2020 Open Division: 3rd Place


Angela Woolf

The tiny plastic bags rustled in Ethan’s pocket as he cycled. His stomach quivered, longing for it, but he would wait until he got home. His girlfriend was away for the weekend so he could party without having to share.

The mud track got steeper, the muscles in his legs burning in a good sort of way. He stopped at the top of the hill, breath becoming billows of steam, the river below visible through a gap in the manuka. It would make a good photo for Instagram to show his girlfriend that he was behaving. He had some bad news for her but didn’t want to upset her just yet. He wasn’t ready to tell her that he’d crashed her car. She would be furious about the dented bumper and broken headlight, but the other car was worse, shiny red paint scraped back to bare metal. He’d driven off without leaving a note, but people did that all the time, he told himself. He would tell her someone had hit her car after he’d parked it at work. Hopefully she’d never find out the truth.

He leaned his bike against a tree, hung his helmet on the handle bars and walked to the edge of the track where it dropped away to a steep gully, pulling out his phone. One of the bags flew out and he snatched at it, foot sliding on stones, stumbling, falling, breath lost on impact. Plummeting down, his head struck a rock before his rag doll body tumbled into the scrub.


Jake ran, before they could see his face, his tears. Before they could hurt him with more punishing words.

“GET BACK HERE!” his father yelled from the backdoor, voice thick with whiskey. Hands balled into fists. His mother stood at his side, looking from husband to son.

He didn’t stop. Their anger had turned to him again. It had started with his mum’s new red car getting sideswiped in a car park, then his Dad started on the drink. First, they yelled at each other, screaming insults and accusations, and then they began on him. Somehow their anger and frustrations became his fault, all their problems wrapped up and labelled ‘Jake’.

He ran until his throat was raw and his lungs could barely suck air, slowing to a walk. Shuddering breaths grabbed at his chest and he was glad no one could see him on the bush track as the evening light faded. Soon he could take refuge in the night where details were lost to darkness.

Something ahead reflected the last orange streaks of sunset. A silver mountain bike, leaning against a tree. He didn’t stop to wonder why it was there, tossing the helmet into the bush, riding off down the track before its owner could step out of the undergrowth and catch him. It was light in his hands, the suspension taking the ruts and tree roots with ease. A branch whipped his cheek and he lifted from the seat to turn sharply on the downward path, heading to his brother’s house where he knew he’d be safe for the night.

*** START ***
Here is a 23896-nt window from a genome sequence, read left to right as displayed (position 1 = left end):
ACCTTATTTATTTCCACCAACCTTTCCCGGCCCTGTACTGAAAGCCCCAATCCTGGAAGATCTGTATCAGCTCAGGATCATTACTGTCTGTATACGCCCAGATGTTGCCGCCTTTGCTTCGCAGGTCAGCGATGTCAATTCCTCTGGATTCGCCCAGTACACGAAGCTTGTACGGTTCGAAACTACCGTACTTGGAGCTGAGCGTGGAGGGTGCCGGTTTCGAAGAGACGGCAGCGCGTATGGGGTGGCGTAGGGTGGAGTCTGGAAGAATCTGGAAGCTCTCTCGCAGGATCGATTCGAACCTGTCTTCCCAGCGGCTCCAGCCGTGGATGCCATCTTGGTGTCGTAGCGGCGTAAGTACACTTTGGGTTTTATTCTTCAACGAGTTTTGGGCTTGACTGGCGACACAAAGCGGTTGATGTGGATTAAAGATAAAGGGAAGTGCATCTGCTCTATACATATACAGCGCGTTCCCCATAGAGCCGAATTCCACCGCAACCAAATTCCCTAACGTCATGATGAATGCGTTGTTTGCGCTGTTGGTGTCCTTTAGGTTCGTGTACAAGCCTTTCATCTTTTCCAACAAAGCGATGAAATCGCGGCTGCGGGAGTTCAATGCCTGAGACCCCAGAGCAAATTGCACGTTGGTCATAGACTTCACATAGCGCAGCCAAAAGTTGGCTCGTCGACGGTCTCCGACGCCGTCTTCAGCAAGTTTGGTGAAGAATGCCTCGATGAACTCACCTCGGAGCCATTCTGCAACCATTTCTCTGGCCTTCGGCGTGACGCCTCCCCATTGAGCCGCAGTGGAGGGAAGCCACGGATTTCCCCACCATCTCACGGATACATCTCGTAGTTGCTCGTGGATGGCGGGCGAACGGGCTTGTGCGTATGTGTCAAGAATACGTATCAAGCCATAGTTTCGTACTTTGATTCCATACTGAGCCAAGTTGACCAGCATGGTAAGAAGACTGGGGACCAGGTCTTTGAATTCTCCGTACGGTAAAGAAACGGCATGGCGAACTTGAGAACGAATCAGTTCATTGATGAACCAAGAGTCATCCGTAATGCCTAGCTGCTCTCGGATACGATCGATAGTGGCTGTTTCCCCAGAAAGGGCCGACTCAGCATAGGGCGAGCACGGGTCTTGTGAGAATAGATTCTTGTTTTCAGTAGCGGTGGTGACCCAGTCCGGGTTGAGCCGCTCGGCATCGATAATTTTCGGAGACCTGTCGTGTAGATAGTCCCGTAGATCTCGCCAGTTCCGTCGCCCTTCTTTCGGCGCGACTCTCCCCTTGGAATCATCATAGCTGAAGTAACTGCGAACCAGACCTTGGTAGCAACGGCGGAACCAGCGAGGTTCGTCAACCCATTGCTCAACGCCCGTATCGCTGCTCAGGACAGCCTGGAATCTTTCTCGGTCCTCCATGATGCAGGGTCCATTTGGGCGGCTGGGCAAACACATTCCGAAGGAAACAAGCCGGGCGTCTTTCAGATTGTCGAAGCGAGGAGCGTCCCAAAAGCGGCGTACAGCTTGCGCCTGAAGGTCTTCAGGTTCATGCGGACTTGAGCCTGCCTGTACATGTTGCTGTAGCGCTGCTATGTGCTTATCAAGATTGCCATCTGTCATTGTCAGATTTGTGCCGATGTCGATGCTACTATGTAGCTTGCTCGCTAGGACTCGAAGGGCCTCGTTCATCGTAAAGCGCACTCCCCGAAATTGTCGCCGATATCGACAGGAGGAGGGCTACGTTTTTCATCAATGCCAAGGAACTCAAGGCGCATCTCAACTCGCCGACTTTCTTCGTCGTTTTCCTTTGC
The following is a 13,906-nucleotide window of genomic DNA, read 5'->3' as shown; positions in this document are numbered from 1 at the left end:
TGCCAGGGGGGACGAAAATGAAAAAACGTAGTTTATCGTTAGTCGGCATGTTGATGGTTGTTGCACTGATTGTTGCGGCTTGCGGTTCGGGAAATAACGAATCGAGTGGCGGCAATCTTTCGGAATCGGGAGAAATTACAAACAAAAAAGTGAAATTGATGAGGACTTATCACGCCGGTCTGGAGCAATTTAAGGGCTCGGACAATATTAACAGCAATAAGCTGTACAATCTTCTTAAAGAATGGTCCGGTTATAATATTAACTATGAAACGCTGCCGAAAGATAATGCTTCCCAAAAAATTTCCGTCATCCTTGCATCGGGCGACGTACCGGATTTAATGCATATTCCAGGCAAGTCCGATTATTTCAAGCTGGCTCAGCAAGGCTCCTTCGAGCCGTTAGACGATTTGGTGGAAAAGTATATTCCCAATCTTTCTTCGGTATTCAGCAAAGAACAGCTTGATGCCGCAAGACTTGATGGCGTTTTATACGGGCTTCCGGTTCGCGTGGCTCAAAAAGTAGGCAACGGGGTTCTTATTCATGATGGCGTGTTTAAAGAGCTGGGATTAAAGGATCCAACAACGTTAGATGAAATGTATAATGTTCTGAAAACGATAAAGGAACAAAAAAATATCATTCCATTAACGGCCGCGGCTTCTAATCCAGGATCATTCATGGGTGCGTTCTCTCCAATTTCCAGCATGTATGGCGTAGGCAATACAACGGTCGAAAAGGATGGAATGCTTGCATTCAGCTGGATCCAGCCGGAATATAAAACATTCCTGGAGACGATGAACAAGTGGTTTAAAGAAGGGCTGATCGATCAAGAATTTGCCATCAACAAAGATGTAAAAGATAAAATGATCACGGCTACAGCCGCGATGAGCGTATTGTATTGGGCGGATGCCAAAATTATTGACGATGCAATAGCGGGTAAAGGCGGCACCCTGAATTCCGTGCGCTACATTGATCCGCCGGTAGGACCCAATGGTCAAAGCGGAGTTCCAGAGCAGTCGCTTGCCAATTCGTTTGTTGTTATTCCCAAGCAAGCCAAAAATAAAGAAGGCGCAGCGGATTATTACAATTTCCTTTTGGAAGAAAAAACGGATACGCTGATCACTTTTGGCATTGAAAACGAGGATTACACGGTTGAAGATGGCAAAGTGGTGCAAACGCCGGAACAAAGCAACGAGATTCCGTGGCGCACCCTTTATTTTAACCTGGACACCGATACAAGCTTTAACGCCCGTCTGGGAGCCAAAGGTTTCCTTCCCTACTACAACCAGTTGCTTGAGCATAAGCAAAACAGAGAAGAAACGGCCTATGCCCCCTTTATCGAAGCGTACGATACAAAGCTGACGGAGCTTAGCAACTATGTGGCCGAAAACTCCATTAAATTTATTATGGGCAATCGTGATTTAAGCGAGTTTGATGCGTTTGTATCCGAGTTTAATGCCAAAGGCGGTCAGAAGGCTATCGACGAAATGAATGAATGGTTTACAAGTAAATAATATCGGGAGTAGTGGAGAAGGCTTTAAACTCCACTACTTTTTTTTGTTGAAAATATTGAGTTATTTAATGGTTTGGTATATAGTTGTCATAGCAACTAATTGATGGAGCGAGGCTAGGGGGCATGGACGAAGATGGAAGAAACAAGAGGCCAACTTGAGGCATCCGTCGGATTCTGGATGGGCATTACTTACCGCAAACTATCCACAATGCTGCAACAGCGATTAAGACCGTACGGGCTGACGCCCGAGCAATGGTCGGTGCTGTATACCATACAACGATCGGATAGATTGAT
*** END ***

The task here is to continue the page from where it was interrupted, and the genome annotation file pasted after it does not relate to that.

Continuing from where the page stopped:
His brother was working on his car in the garage and stepped out from under the bonnet, wiping black greased hands on a rag.

“What have you got there, bro? Nice bike.”

“I got it for you. Thought you could use it for parts.”

His brother walked up to the bike, nodding. “Well done. I’ll give you a share of what I get for it.”

“Thanks.” He shivered, from cold or relief, and pulled the cuffs of his jacket down over his hands.

“So, what are ya doing at my place?” Jake scuffed his foot in the gravel, his silence speaking louder than words. “Dad on the piss? Stay here if you want.”

Jake walked into the house, his trembling fingers turning on the TV. He fell to the couch, comprehending nothing until his heart slowed down and the muscles in his shoulders relaxed.


A guttural groan stirred Ethan to consciousness, and a deep throb in his head told him he was alive. He opened his eyes to darkness.

Blood salted his mouth, dirt crunched between his teeth. Pain began to take over, leg and back pulsing, needing attention. He felt around for his phone, his hand finding only stones and damp leaves in the blackness. Panic increased the pounding in his head. He knew he needed help but no one would see him down the bank. He thought of his bike. Someone would find it up on the track and come looking for him. Someone would know what to do. He clenched his teeth, knowing help would be along soon.

A comforting warmth fell around him.

He closed his eyes.


Days of suffocating tension passed at home. Jake walked a sharp line between his parents, their few words icy, cutting. He stayed in his room away from the violent silences.

One evening his bedroom door opened slowly, his mother peering in.

“Fish and chips for tea?” The tightness in his chest eased.

“My shout,” he told her, passing the fifty dollars his brother had given him for the bike. She took it from him with a smile, closing the door softly.

He closed his eyes, nearly asleep when the stomp of boots in the hallway jarred him upright. He held his breath and listened, but the footsteps were light, not striking the wooden floor in anger.

Dad called out. “Teas ready”.

Jake entered the kitchen watching for tight lips, furrowed forehead. Listening for taut words. Dad slid the newspaper package into the middle of the table and sat down, leaning back in the chair, hands behind his head.

“I’ve booked the car in for Monday. The insurance company are going to pay out,” he told his wife. She gave a wan smile, unwrapping the steaming package of newspaper. Unseen on the bottom of page seven, hidden amongst local news, was a three-line article.

Missing Mountain Bike Not Found

The bicycle belonging to the man found dead below a popular off-road track Monday morning is still missing, its whereabouts a mystery. Police would like to hear from anyone who may have information about the silver MgT 24 speed mountain bike.

Chips spilled over the unread words. A piece of battered fish landed on the paper in front of Jake. His Dad give him a wink.

“Can you pass the sauce?”